‘Badges’ have long been used as a motivation and reward tool in many different disciplines.
Remember achieving that 50m swimming badge before sprinting home to ask your mum to sew it on your soaking trunks? Or, gaining that 'First Aid' badge at Girl Guides and feeling a sense of immense pride.
In more recent times, maybe you unlocked an achievement on a popular game or gained a badge for winning 10 online games of pool in a row. The idea and principles of 'motivation through reward' have remained consistent throughout the years, but how can we use them to encourage digital learners?
A digital, standards-based, open accreditation framework called Open Badges might help.
So what is an Open Badge?
Well, in its most basic form, an Open Badge is a digital reward which can be stored inside a student's ‘digital backpack'. The badges can be achieved by completing tasks and goals set by an issuer, such as a learning provider (awarding badges for achieving soft skills) or a website (for completing an online task), basically anyone who wants to keep a user motivated and interested. The issuer creates the criteria needed for the user to achieve the badge. This is embedded inside the badge in the form of metadata, along with who issued the badge, when it was issued and an expiry date if relevant.
The Open Badges Infrastructure (OBI) - which is being developed by the non-profit Mozilla Foundation and shaped by an international community of developers - can be used to issue, display and earn the digital awards. If you want to look at some examples of badges in action a number of organisations, educational providers and communities such as NASA, the Clinton Global Initiative, De Paul University, DigitalMe and the City of Chicago are actually already using Open Badges to reward and recognise a variety of skills and achievements.
How are people using them?
Scotland’s interest in Open Badges has been growing - the opportunities offered to improve traditional accreditation routes are an appealing thought.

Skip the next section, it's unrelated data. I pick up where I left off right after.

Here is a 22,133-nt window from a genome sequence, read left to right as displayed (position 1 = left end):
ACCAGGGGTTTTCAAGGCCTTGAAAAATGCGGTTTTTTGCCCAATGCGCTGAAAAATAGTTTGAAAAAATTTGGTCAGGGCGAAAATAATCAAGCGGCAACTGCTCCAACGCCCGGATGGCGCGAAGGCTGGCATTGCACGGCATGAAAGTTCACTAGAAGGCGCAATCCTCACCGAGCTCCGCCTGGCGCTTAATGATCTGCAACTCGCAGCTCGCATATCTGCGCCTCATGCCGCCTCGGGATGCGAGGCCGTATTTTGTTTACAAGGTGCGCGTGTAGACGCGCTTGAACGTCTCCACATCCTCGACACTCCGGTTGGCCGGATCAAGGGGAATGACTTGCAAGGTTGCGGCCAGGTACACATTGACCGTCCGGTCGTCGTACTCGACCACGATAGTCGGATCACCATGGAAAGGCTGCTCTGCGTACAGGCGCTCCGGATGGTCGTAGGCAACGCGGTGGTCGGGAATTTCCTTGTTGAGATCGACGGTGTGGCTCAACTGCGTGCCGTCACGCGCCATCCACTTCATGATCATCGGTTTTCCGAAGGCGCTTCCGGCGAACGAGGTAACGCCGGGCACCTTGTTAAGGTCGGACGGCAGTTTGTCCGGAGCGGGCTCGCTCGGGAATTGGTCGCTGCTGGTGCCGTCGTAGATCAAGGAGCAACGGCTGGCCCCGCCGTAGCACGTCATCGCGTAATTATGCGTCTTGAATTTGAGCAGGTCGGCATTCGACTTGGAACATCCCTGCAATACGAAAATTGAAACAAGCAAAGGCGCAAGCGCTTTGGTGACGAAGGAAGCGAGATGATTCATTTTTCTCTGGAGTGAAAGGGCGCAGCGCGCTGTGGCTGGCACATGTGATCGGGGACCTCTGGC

Borders College in Scotland has been piloting the use of badges using Moodle. They have developed three badge levels (Bronze, Silver and Gold) allowing students to be awarded their first badges for best practice in Moodle use. There is also a higher level badge (Platinum) which is available to both staff and students who are considered to show outstanding contributions to the use of technology in the classroom.
One potentially more radical element of the pilot is that students have also been given the opportunity to vote for the lecturer they believe displays the best use of Moodle across their course. The intended outcome of this aspect of the project is that lecturing staff will also receive recognition for the time and effort they invest in using Moodle, which will hopefully encourage an increased use of innovative techniques.
The College will be gauging the impact of the pilot over the coming year but have let us know that so far students are enjoying the opportunity to gain recognition for aspects of their learning that would not traditionally have been rewarded or recognised in a formalised way.
How can you start using Open Badges?
We have a wealth of information, resources and case studies on Open Badges which may help you:
- Mozilla’s Open Badges site - where you can find out how to use the Open Badge Infrastructure to earn, issue and display Open Badges
- Badge the UK - Official site for the Badge the UK project
- Open Badges case studies
- Jisc RSC Scotland Open Badges - information on the Jisc RSC Scotland’s Open Badges series, how we support Open Badges developments in Scotland and instructions on how to accept one of our badges.
You can always contact your local Jisc RSC for further information.
What do we think will happen in the future?
We recently held a Jisc RSC Scotland event where college staff worked with Mozilla Badges and DigitalMe (winners of the DML Competition ‘Badges for Lifelong Learning’ and one of the leads on the Badge the UK project). We noticed a consensus that it would be useful to bring together interested parties to identify areas where Open Badges could add value to education in Scotland and to co-develop such badges.
This has since resulted in the formation of the Open Badges in Scottish Education Group (OBSEG), which will perform an overview and mapping function of Open Badges developments in Scotland.
The OBSEG hopes that through the input of representatives from a variety of educational institutions and agencies in Scotland, it will be able to consider synergies between different stages on a learner's formal and informal learning journey and contribute to the development of a badge eco-system within Scotland.
Our hope for the future is that Open Badges become embedded within learning and this national approach is used as an example that can be put in place worldwide!